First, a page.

The shack now has at least a basic capability of operating from 40m through to 23cm, though I'm still waiting for a 2m/70cm/23cm vertical antenna to be delivered as the permanent antenna system for VHF/UHF, complimenting the Cushcraft R8 on HF/6m.
While I'm waiting for the antenna, I have a temporary mag-mount and Comet mobile 1.2GHz vertical with which to set up and test the unit.
As usual, I find it a little bit of a shame that there's no Macintosh software provided for the radio, but this isn't unexpected and Parallels or Fusion serves to run small apps such as the provided control software. I think the ID-1 was developed around the turn of the century and the Mac has only recently been making anything like meaningful market share gains.
Commissioning and using a D-Star system is completely different from a 'normal' analogue radio, as you might expect. So far I have only scanned through the manual and made a very few simple configuration settings: basically setting MY CALL and storing the local D-Star 1.2GHz repeater frequency for DV mode in a memory. I was expecting to see some kind of activity on the repeater frequency, but there was no obvious activity in the 10 minutes or so that I had the radio on and tuned to the correct frequency. Thus, I haven't even been able to test whether the repeater is workable from my little indoor antenna arrangement yet. Hopefully I'll figure that out tomorrow.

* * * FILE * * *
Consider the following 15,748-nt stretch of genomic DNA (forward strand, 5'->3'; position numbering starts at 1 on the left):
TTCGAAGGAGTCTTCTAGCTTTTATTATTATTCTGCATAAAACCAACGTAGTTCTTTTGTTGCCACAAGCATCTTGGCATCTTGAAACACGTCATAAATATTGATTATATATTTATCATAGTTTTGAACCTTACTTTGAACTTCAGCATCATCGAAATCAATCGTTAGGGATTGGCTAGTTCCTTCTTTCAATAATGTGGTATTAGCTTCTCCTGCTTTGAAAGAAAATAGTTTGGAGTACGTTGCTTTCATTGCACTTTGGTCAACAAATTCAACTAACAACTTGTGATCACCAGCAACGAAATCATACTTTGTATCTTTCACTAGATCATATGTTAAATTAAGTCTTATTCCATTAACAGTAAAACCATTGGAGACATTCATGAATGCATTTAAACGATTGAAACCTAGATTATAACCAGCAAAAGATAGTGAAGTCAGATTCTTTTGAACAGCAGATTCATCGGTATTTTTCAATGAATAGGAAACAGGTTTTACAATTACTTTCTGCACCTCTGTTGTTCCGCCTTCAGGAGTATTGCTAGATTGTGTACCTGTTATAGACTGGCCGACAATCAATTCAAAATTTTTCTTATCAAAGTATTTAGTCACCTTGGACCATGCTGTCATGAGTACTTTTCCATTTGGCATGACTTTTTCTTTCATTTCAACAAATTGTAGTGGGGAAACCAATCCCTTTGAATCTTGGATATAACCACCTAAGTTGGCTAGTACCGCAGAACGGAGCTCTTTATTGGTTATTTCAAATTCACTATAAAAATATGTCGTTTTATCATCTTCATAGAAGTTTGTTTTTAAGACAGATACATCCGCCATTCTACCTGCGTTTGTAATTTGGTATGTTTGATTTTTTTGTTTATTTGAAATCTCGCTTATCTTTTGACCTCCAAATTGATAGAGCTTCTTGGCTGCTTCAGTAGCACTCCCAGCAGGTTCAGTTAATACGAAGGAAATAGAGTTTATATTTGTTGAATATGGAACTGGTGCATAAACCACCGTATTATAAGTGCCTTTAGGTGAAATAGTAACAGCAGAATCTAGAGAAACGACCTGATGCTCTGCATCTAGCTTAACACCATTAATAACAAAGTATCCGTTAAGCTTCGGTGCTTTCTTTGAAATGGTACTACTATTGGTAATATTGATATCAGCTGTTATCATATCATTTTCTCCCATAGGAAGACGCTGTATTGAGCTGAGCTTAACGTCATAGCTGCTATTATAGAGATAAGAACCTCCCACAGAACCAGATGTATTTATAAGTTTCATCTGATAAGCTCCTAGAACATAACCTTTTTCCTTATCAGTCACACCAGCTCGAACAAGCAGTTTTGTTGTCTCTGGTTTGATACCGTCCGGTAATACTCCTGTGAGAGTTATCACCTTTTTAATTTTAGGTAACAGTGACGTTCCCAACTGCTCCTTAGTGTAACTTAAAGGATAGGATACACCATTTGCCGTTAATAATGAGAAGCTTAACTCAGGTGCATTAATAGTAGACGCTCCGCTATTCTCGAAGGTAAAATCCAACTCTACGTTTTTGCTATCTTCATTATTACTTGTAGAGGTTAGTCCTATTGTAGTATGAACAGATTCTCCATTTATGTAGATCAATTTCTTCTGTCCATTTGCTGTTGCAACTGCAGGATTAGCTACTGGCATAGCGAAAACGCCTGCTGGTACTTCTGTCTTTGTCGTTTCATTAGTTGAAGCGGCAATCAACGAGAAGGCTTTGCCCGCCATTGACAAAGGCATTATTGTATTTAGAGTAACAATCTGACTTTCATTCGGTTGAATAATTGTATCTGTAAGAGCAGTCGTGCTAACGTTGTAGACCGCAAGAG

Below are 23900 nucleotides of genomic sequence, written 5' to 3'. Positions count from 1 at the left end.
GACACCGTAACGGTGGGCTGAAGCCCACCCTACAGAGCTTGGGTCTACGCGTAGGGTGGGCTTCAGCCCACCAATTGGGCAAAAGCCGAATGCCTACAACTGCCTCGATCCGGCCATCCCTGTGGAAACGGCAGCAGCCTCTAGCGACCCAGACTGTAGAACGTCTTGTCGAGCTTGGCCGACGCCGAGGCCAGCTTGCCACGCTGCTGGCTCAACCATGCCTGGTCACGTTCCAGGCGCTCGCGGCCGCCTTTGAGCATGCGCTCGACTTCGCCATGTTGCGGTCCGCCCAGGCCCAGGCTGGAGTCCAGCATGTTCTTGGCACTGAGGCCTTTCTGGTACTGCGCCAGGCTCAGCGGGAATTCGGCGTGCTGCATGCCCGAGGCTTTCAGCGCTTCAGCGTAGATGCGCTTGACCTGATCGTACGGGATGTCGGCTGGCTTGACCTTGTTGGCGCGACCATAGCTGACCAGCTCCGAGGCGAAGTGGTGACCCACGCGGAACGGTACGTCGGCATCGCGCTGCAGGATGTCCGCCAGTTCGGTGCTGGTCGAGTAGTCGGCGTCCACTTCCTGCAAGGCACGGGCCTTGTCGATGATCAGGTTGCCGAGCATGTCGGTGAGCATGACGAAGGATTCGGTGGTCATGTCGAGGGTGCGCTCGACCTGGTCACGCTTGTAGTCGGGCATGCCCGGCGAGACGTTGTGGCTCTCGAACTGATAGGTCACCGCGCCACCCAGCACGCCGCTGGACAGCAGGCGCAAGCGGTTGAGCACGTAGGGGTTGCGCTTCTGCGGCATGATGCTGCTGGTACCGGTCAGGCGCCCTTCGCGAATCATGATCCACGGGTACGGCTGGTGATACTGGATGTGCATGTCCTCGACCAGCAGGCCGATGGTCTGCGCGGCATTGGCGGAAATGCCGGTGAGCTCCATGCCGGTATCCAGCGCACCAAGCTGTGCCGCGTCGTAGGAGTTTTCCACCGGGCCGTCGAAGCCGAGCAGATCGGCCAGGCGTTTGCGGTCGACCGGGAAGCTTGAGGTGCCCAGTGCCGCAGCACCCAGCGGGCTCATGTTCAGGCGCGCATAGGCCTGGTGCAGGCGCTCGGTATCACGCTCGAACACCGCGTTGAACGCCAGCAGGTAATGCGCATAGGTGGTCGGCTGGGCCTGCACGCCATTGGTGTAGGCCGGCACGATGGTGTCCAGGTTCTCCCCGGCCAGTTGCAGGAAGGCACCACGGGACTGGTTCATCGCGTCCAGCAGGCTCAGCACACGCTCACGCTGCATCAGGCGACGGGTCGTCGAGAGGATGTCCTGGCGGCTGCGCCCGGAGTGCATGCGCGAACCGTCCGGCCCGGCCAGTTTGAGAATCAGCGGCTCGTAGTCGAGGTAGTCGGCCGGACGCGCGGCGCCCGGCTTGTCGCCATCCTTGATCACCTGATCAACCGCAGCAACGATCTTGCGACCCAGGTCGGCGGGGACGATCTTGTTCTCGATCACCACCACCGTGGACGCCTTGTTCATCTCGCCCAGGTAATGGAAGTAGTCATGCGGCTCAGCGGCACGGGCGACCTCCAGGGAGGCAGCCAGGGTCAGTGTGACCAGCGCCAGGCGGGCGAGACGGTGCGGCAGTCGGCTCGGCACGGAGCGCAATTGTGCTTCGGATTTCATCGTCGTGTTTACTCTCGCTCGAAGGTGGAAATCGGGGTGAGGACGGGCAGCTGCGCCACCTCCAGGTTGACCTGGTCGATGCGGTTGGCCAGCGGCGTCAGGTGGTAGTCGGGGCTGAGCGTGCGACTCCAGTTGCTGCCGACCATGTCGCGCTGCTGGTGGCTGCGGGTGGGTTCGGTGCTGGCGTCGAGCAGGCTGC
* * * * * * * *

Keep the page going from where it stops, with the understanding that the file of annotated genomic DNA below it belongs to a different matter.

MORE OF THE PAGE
How one makes a D-Star digital voice (DV) call through the repeater isn't what I'd call super-clear from the manual. From what I can gather, having set up your MY call, tuned the radio to the repeater frequency, and registered your call sign with the repeater administrator, you are ready to actually make a call. The manual deftly omits to show any actual examples of routing a call through a repeater, and only shows CQCQCQ as the call sign to address as UR (your) call to make a CQ call, but it doesn't show what you put into the repeater box in the address strip. As far as I can tell from a bit of web searching, you need to address the right ports of repeaters through which you wish to connect to the desired call sign (or CQ). Thus, it appears that to send a CQ out through my local repeater's 2m port, I would use both repeater address slots, setting the first to VE7RAG A (my side of the connection is the VE7RAG repeater's "A" port, the conventional name for the 1.2GHz radio on the repeater). The second repeater slot would be set to VE7RAG C (the destination end of the call will be the same repeater's "C" port, the conventional name for the 2m radio on the repeater). Keying the PTT is then supposed to send the call/CQ. It turns out that the port letter has to be in the 8th character position of the repeater call to work properly. None of this D-Star-Fu is noted in the ID-1 manual as far as I can see (unless its in some appendix I haven't read yet). Having read that the gateway software has been upgraded since the initial release, I'm guessing that this isn't mentioned in the radio manuals for reasons of allowing for the details to change - accuracy but not precision!
Hopefully my first D-Star QSO will happen successfully tomorrow - if I can find a willing soul on one of the three local repeater ports! Otherwise, I'll see if I can figure how to point my local repeater at a distant one, perhaps one in an mid-evening time zone somewhere in the world where I might be able to drum up someone settling down to play a little radio after dinner on a Friday evening.